The Institute for Safe Medication Practices (http://www.ismp.org/) published an article in their August 27, 2009 newsletter, describing a horrific medication error that ended in the death of a child in an Ohio hospital. Just typing that sentence brings tears to my eyes.
On August 14, 2009, Ohio pharmacist Eric Cropp was sentenced to 6 months in prison, 6 months of home confinement, 3 years of probation, 400 hours of community service, $5,000 fine, and payment of court costs. The Ohio board of pharmacy has permanently revoked his license. He did not mix the chemotherapy. It was mixed by a pharmacy tech, who inadvertently used 23% saline as the base solution for the infusion that killed the child.
Documentation from the case further shows that on the day the medication error occurred:
- The pharmacy computer system was down in the morning, leading to a backlog of physician orders.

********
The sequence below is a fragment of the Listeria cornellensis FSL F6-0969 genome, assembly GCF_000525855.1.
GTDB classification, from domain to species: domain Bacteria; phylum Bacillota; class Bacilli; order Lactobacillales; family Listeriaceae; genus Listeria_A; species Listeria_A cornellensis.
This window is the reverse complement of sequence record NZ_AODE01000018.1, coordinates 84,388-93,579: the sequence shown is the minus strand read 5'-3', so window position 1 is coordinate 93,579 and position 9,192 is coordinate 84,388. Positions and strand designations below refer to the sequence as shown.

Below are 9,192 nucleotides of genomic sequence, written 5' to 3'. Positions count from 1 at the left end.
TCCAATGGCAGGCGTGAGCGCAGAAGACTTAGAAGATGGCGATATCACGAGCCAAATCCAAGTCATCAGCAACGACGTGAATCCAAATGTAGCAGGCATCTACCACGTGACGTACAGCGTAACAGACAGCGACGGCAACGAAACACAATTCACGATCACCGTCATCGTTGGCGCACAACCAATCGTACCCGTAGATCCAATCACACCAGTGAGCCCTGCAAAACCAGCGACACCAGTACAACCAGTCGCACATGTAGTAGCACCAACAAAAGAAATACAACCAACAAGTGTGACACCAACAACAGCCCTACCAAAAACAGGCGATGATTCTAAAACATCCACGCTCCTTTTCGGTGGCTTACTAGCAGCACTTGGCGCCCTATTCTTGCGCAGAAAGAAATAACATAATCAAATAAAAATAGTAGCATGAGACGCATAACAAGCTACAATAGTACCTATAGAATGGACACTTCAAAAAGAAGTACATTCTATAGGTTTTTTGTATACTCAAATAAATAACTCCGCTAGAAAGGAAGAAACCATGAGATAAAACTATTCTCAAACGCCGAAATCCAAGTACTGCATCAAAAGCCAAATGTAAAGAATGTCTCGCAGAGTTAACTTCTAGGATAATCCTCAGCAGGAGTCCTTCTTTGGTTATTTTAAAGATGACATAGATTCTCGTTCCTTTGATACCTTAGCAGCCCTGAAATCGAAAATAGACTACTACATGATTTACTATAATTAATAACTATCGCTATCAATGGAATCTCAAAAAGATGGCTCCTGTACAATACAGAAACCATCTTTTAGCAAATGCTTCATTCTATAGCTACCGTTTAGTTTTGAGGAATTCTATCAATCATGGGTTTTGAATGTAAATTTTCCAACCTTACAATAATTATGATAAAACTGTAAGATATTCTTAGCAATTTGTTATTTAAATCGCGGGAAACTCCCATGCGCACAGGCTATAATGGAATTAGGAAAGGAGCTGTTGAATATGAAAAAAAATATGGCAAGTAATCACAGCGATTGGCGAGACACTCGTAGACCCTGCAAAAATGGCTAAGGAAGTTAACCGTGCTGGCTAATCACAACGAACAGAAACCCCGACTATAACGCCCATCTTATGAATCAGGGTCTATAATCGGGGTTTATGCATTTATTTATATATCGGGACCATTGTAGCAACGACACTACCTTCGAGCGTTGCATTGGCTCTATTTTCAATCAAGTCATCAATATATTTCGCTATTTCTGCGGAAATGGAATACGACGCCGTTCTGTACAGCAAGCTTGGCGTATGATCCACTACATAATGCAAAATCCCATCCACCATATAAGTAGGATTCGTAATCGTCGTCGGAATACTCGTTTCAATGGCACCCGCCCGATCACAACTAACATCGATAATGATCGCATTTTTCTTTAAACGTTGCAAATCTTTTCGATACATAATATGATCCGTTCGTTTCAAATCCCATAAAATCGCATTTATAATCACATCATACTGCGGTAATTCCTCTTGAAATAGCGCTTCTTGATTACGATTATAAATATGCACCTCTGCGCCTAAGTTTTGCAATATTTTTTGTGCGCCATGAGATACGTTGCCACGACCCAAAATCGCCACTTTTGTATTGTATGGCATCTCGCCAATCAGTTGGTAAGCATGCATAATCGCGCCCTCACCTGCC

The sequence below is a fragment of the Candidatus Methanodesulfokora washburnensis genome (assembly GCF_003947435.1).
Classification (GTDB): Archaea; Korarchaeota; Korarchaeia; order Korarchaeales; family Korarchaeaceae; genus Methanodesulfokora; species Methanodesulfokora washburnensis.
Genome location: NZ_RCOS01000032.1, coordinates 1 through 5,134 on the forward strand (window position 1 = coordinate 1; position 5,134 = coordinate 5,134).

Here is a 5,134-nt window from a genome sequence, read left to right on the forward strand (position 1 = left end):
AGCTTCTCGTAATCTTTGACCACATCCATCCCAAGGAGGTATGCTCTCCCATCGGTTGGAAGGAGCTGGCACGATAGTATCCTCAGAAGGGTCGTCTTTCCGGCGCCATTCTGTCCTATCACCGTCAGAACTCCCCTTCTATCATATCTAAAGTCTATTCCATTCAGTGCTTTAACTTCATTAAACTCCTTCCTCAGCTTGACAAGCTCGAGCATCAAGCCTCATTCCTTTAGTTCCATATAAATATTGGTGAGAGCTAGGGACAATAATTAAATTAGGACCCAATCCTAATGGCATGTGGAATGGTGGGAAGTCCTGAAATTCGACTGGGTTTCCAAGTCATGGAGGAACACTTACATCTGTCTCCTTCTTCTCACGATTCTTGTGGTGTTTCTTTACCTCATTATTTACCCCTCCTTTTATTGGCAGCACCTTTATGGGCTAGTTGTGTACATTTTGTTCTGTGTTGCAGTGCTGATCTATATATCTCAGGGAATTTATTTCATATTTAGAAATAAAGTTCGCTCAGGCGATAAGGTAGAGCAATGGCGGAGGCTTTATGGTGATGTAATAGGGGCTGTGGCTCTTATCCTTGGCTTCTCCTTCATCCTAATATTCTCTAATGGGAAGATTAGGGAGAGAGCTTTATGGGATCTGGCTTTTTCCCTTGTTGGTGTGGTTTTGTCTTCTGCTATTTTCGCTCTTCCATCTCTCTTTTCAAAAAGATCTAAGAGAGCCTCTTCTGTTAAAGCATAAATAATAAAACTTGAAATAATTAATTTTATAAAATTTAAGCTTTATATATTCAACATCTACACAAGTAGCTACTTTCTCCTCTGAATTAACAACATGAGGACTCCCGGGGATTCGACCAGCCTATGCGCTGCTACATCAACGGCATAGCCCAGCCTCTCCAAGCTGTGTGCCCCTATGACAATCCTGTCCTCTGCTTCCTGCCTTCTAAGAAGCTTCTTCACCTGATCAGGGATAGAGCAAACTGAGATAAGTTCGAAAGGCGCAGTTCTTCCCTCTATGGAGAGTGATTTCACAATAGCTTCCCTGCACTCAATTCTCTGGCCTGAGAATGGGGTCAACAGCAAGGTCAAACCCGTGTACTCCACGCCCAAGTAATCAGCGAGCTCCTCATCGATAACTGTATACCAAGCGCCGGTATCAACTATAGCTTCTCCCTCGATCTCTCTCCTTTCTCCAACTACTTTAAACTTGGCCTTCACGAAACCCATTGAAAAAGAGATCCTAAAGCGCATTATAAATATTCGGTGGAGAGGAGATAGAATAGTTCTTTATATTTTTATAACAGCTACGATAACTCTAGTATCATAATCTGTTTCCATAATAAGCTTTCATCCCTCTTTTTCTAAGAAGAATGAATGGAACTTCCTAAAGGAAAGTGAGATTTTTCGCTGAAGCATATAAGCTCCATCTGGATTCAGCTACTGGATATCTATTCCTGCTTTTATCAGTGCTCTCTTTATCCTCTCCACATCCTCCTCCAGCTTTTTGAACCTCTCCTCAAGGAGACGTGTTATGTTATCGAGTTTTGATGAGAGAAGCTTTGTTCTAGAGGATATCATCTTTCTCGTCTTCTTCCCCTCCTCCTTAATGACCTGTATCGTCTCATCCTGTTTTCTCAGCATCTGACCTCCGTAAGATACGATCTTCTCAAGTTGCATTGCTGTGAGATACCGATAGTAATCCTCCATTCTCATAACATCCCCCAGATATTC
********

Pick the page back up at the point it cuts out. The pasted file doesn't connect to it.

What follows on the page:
- The pharmacy was short-staffed on the day of the event.
- Pharmacy workload did not allow for normal work or meal breaks.
- The pharmacy technician assigned to the IV area was planning her wedding on the day of the event and, thus, highly distracted.
- A nurse called the pharmacy to request the chemotherapy early, so Eric felt rushed to check the solution so it could be dispensed (although in reality, the chemotherapy was not needed for several hours)
The article Ohio Government Plays Whack-a-Mole with Pharmacist defends the right of health care professionals and patients to expect safe and consistent systems and policies from hospitals to prevent the conditions and circumstances creating unsafe work environments, such as the one that has destroyed the life of a child, her family, and pharmacist Eric Cropp. Please read this article.